It sounds like you’re considering an induction of labor around 37 weeks pregnant. How will it be different when they induce labour? In some ways it’s the same but I want to highlight what you should expect from your hospital stay.
Before we get going, how do I know so much about induction?
Hi — I’m Hilary — The Pregnancy Nurse 👩⚕️. I have been a nurse since 1997 and I have 20 years of OB nursing experience, I am also the curly head behind Pulling Curls and The Online Prenatal Class for Couples. 🩺 I have helped thousands of patients have early inductions and I think I’d qualify as an expert in this one. So, I’m excited to share my knowledge with you today.
If you’re still a day or two out from your induction (or not sure when it will happen), I’d recommend this. It makes it so much less scary. There’s a whole section (and mini class) on induction!
Here are a few things to expect at your early induction (these are true of any induction that’s before 39’ish weeks… so even if you’re earlier than 37 weeks these will be similar).
It may be real long
This is one of the biggest things about an early induction. Most often (although not always) when they start your induction of labor your cervix will be less favorable than it would be if they waited until closer to your due date.
Note: Of course, this isn’t always the case and I would encourage you to talk with your provider about what their plan of care is for you. Although they won’t give-out a lot of predictions, they likely do have a guess as to how long it will take.
So, you need to be prepared that your induction may take longer than you’re thinking in your head. Most likely 1-2 days.
So, prepare by bringing stuff to do. Favorites are:
- Card games
- Movies loaded onto a tablet to watch together
- A book to read
- Games to play on your phone
- Plenty of social media to scroll
And, prepare your mind that the bed won’t be super comfortable, and there may be a lot of rules you need to follow. And if you’re on your first baby it will likely be even longer.
**I sure sound like the bearer of bad news in this post, but I really want you to be prepared. Sometimes your doctor will skim over this in the hospital but I want to be sure you understand what you’re facing!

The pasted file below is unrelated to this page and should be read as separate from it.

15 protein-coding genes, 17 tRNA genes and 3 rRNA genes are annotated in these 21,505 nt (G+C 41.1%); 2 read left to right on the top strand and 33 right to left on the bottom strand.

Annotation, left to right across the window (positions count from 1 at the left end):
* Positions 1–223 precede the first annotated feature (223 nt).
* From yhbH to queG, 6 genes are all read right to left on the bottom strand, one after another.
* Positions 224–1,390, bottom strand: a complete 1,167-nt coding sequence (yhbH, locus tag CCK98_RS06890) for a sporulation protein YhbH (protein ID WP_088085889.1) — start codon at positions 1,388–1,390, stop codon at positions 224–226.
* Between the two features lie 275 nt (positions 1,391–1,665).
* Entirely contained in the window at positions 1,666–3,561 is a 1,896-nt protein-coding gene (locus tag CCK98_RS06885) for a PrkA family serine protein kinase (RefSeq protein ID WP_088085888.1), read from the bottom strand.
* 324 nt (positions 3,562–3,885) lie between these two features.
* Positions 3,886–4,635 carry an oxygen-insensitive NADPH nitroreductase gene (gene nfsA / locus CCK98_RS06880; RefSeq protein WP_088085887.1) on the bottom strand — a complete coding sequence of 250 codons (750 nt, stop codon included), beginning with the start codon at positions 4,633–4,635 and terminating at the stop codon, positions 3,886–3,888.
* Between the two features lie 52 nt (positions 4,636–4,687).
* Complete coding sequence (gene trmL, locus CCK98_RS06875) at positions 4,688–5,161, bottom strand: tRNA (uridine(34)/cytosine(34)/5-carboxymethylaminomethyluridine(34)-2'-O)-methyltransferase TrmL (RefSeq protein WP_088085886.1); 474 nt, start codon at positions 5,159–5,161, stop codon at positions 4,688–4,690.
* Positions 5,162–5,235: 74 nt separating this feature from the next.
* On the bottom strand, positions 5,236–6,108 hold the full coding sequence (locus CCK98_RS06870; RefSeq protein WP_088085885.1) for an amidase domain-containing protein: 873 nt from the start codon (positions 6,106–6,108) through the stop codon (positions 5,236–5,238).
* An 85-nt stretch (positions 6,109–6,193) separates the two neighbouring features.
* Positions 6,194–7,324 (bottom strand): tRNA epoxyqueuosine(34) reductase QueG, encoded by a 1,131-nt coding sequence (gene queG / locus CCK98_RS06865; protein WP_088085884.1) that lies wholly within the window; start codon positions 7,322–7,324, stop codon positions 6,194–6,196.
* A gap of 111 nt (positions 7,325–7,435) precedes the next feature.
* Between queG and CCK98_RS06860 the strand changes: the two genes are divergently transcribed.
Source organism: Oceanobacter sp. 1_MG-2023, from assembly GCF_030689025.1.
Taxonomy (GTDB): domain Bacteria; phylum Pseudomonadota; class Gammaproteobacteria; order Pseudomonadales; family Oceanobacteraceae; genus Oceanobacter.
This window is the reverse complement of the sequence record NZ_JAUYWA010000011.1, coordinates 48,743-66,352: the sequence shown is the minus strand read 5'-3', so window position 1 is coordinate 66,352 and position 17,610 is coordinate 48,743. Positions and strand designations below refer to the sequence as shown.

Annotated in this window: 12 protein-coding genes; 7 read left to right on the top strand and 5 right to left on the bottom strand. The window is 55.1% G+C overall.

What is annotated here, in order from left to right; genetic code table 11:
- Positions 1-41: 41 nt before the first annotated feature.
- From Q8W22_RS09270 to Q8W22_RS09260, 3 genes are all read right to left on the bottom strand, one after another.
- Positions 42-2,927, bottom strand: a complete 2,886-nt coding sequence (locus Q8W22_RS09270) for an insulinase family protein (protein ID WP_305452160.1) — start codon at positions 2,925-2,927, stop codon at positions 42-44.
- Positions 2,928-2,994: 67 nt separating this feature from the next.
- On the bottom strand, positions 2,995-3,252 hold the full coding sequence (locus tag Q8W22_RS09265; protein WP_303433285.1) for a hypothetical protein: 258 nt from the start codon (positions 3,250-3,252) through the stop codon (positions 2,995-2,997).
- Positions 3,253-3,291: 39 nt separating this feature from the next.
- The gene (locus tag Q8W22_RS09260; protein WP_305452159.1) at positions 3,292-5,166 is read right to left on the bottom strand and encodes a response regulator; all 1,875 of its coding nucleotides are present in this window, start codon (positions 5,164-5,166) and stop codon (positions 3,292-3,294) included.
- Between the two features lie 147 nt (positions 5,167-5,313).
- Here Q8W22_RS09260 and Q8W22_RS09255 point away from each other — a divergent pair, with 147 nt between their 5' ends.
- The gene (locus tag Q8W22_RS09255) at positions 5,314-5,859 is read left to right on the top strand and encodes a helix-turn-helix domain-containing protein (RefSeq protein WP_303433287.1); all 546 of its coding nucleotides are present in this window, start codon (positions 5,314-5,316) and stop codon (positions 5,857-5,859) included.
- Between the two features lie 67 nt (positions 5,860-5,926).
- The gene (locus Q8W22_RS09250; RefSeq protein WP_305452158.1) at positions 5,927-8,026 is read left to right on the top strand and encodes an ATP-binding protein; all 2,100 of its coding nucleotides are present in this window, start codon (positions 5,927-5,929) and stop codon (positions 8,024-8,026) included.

Note: I strongly believe 37 week inductions are often VERY necessary and can decrease your risk of stillbirth in many cases, but sometimes there is some wiggle room and you can talk with your provider about it to decide what is best for you.
I also REALLY believe in positive affirmations helping you to stay positive (and often creating positive outcomes). Grab my positive affirmations for your pregnancy and birth right here:
They may offer to break your water
I have seen this one a lot on social media — that doctors often come in to break your amniotic sac early with an induction. However, studies are showing that there doesn’t seem to be a big benefit of rupturing your membranes early on. There is always an increased risk of infection if your water is broken early on.
So, I would caution you on this one — I’d wait until you’re further in labor. And if you’re wondering HOW to refuse this (in a way that feels good) I actually talk about this scenario in my provider communication video in here.
Of course, if your water breaks naturally then it isn’t something you have a choice on.
It needs to have a REASON
Prior to 39 weeks of pregnancy (and in some places 40 weeks), the hospital will require your midwife or doctor to give a reason why you are being induced.